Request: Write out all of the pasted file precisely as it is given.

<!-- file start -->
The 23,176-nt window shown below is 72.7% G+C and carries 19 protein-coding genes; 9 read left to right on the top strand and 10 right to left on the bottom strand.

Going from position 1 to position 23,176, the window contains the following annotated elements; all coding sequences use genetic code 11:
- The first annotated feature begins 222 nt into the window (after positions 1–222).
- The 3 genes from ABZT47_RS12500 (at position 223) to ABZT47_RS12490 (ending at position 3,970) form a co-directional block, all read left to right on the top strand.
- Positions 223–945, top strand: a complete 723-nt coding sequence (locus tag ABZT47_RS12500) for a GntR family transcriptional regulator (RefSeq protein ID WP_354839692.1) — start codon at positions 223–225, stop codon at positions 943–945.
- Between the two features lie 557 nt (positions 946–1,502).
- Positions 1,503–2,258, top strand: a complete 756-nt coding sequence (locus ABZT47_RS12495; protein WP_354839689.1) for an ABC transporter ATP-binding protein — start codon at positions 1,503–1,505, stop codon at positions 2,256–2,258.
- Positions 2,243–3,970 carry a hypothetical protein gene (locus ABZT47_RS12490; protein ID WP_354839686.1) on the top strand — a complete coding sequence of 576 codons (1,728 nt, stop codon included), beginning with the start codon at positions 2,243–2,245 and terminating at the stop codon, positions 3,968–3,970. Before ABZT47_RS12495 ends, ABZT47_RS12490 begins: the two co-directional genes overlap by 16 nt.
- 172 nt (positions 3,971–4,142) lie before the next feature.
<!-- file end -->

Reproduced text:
The 23,176-nt window shown below is 72.7% G+C and carries 19 protein-coding genes; 9 read left to right on the top strand and 10 right to left on the bottom strand.

Going from position 1 to position 23,176, the window contains the following annotated elements; all coding sequences use genetic code 11:
- The first annotated feature begins 222 nt into the window (after positions 1–222).
- The 3 genes from ABZT47_RS12500 (at position 223) to ABZT47_RS12490 (ending at position 3,970) form a co-directional block, all read left to right on the top strand.
- Positions 223–945, top strand: a complete 723-nt coding sequence (locus tag ABZT47_RS12500) for a GntR family transcriptional regulator (RefSeq protein ID WP_354839692.1) — start codon at positions 223–225, stop codon at positions 943–945.
- Between the two features lie 557 nt (positions 946–1,502).
- Positions 1,503–2,258, top strand: a complete 756-nt coding sequence (locus ABZT47_RS12495; protein WP_354839689.1) for an ABC transporter ATP-binding protein — start codon at positions 1,503–1,505, stop codon at positions 2,256–2,258.
- Positions 2,243–3,970 carry a hypothetical protein gene (locus ABZT47_RS12490; protein ID WP_354839686.1) on the top strand — a complete coding sequence of 576 codons (1,728 nt, stop codon included), beginning with the start codon at positions 2,243–2,245 and terminating at the stop codon, positions 3,968–3,970. Before ABZT47_RS12495 ends, ABZT47_RS12490 begins: the two co-directional genes overlap by 16 nt.
- 172 nt (positions 3,971–4,142) lie before the next feature.